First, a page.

SAN FRANCISCO (KPIX) -- As federal investigators continue their search for those who attacked the Capitol on Jan. 6, a San Francisco resident has been identified as taking part in the crime.
On Friday, the FBI filed a criminal complaint against a man named Daniel Goodwyn.
Like a lot of angry Trump supporters, Goodwyn hasn't kept his feelings to himself. He posted a rant on Twitter after getting a ticket for refusing to wear a face mask on a Muni bus.
"There's no proof there's a pandemic," he says in the video, "there's no proof that I am or was sick and there's no proof that wearing a mask would stop or slow the spread."
His social media offerings include images of the Proud Boys logo and in another post where Goodwyn wrote that he was heading to Washington to take part in the Capitol protest. The FBI complaint says a far-right extremist known as "Baked Alaska" was live-streaming the riot, including the now-famous shot of a police officer posing for a selfie. Baked Alaska also captured video of Goodwyn, who walked up and identified himself live, on-camera. Goodwyn also posted on Instagram that he was inside but "didn't break or take anything."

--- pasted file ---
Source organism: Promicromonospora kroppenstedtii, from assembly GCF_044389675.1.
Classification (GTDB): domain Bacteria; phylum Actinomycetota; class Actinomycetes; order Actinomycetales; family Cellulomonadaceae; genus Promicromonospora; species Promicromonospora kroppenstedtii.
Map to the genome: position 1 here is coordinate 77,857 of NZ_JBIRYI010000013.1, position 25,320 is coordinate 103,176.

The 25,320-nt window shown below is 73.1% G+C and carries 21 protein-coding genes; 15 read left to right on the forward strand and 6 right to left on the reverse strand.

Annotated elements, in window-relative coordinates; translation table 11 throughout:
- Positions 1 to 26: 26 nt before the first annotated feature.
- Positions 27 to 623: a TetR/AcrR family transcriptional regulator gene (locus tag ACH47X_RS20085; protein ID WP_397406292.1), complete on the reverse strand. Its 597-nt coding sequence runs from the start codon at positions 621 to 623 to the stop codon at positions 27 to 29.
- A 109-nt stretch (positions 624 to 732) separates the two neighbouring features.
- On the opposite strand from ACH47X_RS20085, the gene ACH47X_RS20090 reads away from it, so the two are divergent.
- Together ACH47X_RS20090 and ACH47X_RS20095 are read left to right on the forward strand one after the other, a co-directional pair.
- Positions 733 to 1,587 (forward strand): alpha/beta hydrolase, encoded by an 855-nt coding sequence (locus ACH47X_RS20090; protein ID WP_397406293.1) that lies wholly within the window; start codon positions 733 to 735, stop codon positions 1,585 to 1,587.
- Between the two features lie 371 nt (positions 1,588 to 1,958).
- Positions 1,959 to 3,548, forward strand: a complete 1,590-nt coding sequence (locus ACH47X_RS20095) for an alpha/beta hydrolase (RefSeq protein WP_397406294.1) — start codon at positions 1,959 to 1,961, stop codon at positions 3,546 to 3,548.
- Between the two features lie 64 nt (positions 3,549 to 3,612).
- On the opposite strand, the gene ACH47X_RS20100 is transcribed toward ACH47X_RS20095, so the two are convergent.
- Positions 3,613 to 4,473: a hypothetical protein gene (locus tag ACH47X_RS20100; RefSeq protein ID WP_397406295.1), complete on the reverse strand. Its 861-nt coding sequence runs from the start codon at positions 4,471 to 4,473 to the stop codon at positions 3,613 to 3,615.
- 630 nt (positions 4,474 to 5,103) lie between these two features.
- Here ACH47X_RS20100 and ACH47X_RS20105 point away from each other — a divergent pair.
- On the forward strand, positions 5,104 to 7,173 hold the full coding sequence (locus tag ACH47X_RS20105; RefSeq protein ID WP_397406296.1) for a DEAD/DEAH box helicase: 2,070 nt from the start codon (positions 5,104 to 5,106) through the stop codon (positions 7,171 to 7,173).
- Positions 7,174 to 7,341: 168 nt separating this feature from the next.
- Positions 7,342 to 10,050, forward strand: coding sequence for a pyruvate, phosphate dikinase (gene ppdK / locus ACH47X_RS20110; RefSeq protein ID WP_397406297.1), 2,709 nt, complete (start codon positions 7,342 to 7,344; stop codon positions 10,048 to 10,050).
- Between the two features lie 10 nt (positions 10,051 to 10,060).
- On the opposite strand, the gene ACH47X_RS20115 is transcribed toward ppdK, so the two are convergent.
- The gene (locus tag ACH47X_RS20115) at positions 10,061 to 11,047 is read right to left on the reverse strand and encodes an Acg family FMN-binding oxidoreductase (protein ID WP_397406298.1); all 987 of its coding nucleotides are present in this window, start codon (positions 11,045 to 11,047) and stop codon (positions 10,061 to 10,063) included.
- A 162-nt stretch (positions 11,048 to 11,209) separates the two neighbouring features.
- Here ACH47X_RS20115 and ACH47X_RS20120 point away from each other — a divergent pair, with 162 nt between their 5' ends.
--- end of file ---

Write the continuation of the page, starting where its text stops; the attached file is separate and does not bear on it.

Retired FBI special agent Matthew Young says that's no excuse under the law.
"Even if you're not an organizer, if you follow somebody in like that you're just as guilty as the person who organized it," Young said. "That's how the conspiracy laws work so, if you're any part of it, you get charged with all of it."
He added that the government could decide to file conspiracy charges using the RICO organized-crime statutes.
"Those are substantial sentences," Young said. "If a U.S. attorney were able to prove those charges, that would put a lot of people in jail for a long time."
He thinks that would be applied to the instigators of the attack not someone like Goodwyn who is currently charged with illegally entering a restricted building and doing so with the intent of disrupting government business.
"So, if it's just that and it stays just at those charges, I would see that he wouldn't be incarcerated. He'd probably be offered a deal, which he'd probably want to take," Young said.
The FBI has opened at least 150 cases so far and more than 70 people have been arrested. It's not yet known if Daniel Goodwyn is among them.
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